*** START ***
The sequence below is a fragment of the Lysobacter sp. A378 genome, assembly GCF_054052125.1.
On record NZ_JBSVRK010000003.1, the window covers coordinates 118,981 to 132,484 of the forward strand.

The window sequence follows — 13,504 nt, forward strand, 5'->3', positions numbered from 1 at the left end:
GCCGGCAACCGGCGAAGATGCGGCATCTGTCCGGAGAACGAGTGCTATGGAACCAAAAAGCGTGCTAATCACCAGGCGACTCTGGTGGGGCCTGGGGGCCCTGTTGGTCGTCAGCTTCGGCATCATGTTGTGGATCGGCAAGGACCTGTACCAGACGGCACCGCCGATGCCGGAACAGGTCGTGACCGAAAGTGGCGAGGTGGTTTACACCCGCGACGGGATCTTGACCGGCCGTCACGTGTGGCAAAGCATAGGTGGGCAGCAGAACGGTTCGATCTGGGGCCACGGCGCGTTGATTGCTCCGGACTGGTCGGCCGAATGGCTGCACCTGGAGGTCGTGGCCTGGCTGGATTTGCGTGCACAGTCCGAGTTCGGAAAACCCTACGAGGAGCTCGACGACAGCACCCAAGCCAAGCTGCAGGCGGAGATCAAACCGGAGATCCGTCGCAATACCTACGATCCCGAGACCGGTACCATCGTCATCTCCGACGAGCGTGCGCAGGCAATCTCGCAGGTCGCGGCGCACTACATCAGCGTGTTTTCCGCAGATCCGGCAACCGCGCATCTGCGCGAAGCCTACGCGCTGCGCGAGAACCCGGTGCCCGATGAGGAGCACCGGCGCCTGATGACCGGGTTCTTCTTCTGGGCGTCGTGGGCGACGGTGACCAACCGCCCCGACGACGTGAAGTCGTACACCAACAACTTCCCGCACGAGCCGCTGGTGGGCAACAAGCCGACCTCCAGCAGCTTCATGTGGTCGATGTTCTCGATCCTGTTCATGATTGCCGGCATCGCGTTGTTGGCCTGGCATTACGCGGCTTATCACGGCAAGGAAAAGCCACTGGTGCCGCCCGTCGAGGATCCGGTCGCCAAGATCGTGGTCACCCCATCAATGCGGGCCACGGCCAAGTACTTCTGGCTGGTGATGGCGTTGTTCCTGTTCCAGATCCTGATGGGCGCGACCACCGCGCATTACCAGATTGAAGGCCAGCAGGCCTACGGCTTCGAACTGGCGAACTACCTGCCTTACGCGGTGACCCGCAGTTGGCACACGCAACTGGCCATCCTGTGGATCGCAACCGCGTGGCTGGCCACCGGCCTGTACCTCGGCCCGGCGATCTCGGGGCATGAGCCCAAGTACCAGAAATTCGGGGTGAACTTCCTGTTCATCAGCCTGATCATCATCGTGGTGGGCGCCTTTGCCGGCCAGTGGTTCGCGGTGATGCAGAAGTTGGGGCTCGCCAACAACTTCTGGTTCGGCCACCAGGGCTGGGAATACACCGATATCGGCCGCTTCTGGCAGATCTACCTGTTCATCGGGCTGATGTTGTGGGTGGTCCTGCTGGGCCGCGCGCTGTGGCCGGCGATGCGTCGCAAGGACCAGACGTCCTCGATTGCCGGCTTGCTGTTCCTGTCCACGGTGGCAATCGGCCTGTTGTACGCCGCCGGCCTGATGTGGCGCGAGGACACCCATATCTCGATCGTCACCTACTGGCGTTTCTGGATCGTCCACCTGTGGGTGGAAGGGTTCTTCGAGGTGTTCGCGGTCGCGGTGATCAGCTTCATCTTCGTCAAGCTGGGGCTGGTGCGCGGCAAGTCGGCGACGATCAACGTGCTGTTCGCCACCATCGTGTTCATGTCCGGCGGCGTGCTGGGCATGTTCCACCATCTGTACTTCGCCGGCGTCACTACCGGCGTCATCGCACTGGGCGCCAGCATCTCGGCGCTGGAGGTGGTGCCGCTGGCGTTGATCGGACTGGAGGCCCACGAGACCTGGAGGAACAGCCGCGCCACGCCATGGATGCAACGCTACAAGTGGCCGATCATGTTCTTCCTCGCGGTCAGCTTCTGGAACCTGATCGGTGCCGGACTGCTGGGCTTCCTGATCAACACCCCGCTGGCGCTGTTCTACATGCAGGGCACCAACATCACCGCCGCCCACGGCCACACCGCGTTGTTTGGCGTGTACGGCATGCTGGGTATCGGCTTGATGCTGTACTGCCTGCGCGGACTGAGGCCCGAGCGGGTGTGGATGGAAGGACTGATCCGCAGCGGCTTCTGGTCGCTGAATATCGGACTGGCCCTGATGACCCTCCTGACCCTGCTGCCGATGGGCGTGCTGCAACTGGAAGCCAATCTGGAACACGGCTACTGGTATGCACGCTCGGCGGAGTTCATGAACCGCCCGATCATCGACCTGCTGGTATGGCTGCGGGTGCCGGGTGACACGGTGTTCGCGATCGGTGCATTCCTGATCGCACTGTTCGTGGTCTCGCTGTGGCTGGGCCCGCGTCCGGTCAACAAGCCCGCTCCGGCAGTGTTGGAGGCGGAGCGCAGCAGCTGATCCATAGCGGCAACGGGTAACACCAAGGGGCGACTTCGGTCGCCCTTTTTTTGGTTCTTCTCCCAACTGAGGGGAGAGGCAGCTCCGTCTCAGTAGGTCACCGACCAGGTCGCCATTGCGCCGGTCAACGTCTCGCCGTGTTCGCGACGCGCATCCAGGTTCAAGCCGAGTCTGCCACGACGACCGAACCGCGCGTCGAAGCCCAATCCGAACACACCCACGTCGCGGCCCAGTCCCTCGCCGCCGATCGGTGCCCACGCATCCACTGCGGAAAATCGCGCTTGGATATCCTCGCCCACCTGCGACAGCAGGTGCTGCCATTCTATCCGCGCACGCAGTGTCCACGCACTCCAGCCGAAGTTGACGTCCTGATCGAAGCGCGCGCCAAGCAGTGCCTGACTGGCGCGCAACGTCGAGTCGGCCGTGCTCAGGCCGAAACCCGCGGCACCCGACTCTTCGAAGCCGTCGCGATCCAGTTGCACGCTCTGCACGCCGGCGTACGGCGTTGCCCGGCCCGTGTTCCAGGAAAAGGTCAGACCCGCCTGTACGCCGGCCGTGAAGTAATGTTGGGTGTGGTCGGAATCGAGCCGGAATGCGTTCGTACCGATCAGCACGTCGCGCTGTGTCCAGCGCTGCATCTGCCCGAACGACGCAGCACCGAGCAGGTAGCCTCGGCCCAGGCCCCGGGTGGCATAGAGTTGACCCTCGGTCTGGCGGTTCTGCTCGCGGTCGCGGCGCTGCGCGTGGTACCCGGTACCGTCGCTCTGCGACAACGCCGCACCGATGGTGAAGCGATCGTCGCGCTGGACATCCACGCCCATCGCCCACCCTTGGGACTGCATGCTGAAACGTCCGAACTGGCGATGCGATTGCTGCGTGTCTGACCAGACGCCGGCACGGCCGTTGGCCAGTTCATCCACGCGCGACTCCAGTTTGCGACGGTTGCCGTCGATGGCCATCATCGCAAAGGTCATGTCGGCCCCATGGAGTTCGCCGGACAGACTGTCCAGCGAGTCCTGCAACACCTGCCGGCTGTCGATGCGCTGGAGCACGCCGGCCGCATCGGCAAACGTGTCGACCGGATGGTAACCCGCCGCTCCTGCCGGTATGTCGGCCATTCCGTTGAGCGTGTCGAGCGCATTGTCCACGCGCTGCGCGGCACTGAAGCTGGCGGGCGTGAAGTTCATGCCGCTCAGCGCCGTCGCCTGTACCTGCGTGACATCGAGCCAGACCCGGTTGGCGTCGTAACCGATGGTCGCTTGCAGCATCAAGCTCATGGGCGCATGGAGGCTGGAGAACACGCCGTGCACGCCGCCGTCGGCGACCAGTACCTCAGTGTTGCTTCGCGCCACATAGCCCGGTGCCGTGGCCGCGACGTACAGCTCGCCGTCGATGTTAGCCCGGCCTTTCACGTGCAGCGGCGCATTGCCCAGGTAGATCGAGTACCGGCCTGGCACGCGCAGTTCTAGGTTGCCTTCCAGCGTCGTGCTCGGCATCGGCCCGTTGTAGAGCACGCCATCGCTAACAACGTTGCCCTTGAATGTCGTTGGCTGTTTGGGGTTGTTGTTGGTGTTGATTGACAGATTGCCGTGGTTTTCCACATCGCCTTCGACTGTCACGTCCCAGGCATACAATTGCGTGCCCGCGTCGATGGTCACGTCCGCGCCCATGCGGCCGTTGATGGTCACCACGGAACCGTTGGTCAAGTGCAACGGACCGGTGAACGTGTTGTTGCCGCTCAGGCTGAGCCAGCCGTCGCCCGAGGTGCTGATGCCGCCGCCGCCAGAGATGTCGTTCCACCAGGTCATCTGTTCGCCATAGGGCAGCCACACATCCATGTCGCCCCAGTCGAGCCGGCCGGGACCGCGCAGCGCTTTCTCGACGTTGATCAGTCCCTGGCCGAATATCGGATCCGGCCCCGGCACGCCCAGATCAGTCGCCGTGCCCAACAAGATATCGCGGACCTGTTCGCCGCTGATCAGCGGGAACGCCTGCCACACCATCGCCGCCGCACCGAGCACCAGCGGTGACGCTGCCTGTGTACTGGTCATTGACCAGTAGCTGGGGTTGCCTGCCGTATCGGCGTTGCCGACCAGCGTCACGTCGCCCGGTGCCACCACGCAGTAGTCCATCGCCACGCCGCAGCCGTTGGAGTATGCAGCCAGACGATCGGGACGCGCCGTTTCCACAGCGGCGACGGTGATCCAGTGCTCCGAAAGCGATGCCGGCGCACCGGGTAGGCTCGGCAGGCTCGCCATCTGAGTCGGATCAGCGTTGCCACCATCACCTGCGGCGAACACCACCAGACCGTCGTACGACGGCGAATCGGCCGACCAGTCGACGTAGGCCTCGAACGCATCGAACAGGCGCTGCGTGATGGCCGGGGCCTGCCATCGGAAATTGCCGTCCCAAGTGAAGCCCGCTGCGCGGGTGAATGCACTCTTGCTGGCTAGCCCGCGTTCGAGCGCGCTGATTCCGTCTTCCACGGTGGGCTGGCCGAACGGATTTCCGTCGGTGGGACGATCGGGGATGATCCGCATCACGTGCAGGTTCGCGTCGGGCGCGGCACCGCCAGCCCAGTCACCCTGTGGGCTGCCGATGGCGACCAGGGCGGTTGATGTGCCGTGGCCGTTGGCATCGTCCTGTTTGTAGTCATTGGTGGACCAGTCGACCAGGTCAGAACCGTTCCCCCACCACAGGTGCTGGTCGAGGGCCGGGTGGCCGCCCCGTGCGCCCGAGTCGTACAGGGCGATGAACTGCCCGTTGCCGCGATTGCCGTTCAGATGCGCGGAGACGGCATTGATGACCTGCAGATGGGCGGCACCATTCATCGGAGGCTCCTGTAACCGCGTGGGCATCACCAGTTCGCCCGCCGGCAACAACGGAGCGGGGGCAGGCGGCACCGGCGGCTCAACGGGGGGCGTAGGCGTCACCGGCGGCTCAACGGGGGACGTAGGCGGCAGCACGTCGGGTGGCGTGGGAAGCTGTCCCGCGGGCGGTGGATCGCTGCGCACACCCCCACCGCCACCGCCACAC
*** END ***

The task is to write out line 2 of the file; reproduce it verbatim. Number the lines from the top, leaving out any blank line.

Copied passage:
On record NZ_JBSVRK010000003.1, the window covers coordinates 118,981 to 132,484 of the forward strand.